A United Nations Refugee Agency (UNHCR) representative in Turkey said on Tuesday that the comprehensive legal framework in the country facilitates the international organization's investment for refugees in different areas.
Speaking at an event in Ankara, jointly organized by the Research Center on Asylum and Migration (İGAM) and the Turkish Journalist Association (TGC), Katharina Lumpp, UNHCR Turkey representative, stressed Turkey's position as the largest refugee host country.
Lumpp said that the country very proactively engages in the process of global consultation on refugees.
She also drew attention to the drastic increase in the number of refugees, especially in the last five years, saying that 68 million are displaced globally due to conflicts, civil wars and human rights violations.
Turkey hosts the largest number of refugees worldwide, with 3.5 million people, the majority being those who fled the Syrian civil war.
Lumpp praised Turkey's legislation and system and its efforts in various areas including education, healthcare and social services toward refugees, adding that many of practices of Turkey on refugees provided "a significant input in diplomatic consultations."
"Turkey has, unlike many large refugee-host countries, a comprehensive legal framework for temporary and international protection [for refugees]. It has been working progressively as it is a very young legislation adopted in 2014," she said.
In April 2013, Turkey's first ever asylum law, the Law on Foreigners and International Protection, was endorsed by the Parliament and entered into force on April 11, 2014. The law sets out the main pillars of Turkey's national asylum system and established the Directorate General of Migration Management (DGMM) as the main entity in charge of policy making and proceedings for all foreigners in Turkey.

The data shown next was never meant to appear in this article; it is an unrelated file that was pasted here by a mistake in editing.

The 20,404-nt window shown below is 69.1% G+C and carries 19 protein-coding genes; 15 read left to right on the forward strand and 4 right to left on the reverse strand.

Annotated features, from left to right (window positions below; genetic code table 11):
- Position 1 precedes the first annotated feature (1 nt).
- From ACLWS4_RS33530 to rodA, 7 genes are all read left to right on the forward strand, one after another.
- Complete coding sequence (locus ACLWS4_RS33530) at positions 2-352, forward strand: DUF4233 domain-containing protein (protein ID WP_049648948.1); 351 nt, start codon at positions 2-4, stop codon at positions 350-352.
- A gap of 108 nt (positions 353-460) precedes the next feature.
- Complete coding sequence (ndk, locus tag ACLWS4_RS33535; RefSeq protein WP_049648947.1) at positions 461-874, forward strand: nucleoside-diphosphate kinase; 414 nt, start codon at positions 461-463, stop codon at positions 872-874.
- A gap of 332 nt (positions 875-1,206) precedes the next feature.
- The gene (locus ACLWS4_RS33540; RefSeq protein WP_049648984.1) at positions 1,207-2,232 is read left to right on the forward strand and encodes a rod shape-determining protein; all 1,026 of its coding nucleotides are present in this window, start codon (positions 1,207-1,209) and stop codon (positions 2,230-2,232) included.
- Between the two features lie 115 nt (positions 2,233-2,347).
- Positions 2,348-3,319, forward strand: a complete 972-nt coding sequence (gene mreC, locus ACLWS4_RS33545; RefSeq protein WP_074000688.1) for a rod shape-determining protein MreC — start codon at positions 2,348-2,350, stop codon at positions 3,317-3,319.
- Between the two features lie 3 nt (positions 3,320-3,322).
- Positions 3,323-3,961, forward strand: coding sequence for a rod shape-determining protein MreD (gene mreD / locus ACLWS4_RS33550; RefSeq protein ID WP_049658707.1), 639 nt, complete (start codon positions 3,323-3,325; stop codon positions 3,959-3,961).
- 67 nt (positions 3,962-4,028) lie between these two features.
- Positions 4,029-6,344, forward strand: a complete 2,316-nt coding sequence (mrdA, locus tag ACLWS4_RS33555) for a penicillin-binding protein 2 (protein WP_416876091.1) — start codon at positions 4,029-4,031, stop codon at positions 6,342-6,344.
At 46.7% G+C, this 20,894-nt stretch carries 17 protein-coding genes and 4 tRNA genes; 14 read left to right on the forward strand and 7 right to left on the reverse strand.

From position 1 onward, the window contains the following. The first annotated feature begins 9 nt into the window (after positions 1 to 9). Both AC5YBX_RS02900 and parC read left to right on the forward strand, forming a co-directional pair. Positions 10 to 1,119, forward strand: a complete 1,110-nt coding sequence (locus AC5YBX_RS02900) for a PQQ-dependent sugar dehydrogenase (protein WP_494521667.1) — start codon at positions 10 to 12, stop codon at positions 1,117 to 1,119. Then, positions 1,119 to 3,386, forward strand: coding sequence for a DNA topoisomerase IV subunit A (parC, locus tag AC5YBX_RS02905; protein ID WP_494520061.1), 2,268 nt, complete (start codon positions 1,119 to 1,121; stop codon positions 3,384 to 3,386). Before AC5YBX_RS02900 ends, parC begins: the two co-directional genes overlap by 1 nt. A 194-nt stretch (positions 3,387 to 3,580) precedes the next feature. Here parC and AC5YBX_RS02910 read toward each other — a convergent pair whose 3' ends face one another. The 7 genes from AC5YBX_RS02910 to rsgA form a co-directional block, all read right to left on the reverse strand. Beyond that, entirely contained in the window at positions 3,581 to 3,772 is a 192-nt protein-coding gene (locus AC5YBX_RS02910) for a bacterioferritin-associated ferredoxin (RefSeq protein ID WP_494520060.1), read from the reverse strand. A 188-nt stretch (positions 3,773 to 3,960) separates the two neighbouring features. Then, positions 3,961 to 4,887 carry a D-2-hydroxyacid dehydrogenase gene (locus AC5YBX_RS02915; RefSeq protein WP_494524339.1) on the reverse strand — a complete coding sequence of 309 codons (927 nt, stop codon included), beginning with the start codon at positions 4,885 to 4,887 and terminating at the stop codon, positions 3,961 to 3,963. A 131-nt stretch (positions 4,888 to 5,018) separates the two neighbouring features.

Turkey also adopted the Temporary Protection Regulation on Oct. 22, 2014, which sets out the rights and obligations along with procedures for those who are granted temporary protection.
Since then, refugee children were given the right to attend public schools in Turkey and refugees gained the right to work legally.
Also, since 2013, health care services have been provided for Syrians all over the country.
Lumpp added that these regulations allow U.N. agencies and donor countries and partners to support the "system" when assisting refugees.
"It is also strengthening the national system and capacities in education, health care and social services," she said.
Highlighting the importance of Turkey's efforts on a registration and identification system for Syrians and others in the country seeking protection, Lumpp said that another aspect that Turkey has also promoted "very strongly" is its investment in refugees wanting access to higher education.
"One important aspect, which is maybe something not so visible here, is that Turkey is one of the few host countries that deliberately prioritizes investment in higher education by providing university scholarships to refugees. Normally, only about 1 percent of the refugee population globally has access to university education. In Turkey, it is 3-4 percent," she said.